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Game Production Overview. CGDD 4603. Overview. Based on Chapter 7.1 from Introduction to Game Development by Steve Rabin et al. (you own this) Concept Phase Preproduction Phase (planning) Production Phase (development) Postproduction Marketing

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  • Based on Chapter 7.1 from Introduction to Game Development by Steve Rabin et al. (you own this)
  • Concept Phase
  • Preproduction Phase (planning)
  • Production Phase (development)
  • Postproduction
  • Marketing
  • Note: each project you work on will be different…
meet the producer
Meet the Producer
  • A.k.a. “the Director” or “Project Manager”
  • Manage the development process
    • Work for the publisher
    • Work for the game developers**
  • Typically, they are the first person hired
concept phase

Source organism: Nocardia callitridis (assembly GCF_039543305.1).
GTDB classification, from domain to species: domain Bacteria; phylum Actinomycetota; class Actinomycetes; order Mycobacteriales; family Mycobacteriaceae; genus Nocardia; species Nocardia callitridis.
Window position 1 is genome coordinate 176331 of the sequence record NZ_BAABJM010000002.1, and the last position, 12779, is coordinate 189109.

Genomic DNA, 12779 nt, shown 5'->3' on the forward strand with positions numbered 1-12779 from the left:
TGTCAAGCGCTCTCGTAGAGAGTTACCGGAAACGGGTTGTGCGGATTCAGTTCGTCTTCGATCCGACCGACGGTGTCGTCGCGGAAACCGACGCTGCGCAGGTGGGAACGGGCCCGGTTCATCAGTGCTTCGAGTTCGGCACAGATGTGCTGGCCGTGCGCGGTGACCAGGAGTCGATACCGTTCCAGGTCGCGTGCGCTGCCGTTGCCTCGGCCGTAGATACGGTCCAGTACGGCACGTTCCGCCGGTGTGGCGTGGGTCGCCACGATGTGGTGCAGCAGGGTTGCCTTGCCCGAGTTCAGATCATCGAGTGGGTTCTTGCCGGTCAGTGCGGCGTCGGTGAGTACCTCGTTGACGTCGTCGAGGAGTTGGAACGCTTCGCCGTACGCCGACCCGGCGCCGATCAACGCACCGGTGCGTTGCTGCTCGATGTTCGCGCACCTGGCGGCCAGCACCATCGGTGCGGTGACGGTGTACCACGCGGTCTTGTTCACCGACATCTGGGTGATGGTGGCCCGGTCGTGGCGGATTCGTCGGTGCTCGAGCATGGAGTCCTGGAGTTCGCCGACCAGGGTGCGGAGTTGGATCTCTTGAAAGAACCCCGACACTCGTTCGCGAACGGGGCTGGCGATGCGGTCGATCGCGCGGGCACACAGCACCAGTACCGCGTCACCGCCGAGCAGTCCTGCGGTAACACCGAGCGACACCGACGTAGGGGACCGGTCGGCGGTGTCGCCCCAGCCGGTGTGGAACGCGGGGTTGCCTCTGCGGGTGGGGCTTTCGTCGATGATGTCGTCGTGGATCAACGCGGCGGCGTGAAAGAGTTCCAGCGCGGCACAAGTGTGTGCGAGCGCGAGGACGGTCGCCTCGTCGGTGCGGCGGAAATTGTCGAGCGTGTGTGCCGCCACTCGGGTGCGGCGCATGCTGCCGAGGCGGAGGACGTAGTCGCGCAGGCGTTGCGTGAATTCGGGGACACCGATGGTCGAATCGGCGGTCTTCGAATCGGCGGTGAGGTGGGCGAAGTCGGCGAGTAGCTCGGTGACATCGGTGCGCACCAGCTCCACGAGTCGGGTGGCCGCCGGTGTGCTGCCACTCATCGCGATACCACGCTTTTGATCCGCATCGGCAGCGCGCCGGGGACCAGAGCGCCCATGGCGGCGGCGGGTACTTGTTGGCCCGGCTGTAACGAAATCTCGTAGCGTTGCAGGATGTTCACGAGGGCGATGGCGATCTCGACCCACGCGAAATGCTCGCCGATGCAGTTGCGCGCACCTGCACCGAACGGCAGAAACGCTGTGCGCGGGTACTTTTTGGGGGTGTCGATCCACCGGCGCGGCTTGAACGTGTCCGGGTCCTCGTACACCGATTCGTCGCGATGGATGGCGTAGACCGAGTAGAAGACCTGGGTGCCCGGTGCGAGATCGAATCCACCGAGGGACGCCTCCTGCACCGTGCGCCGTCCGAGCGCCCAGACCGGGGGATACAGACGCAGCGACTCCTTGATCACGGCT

Concept Phase
  • Game concepts:
    • Are typically not the idea of a game designer
    • Are based on some previous IP (Intellectual Property)
    • i.e. - it’s a business decision!!
  • Constraints are given by management
    • Genre
    • Look and feel of characters
    • Mechanics
  • At this point, the producer creates a concept design document
concept document
Concept Document
  • Communicates the vision of the game
    • Story & Character development
    • Small market analysis (of competitors), citing research
    • Must be short! Executive summary to pique interest
  • Written by the producer or a game designer
    • If external, use an NDA (Non-Disclosure Agreement)
    • Includes feedback of previous team (wish list)
  • A working title must be chosen
    • Super important! This is marketing!
    • Final title chosen later
concept document1
Concept Document
  • A game concept should include the following features: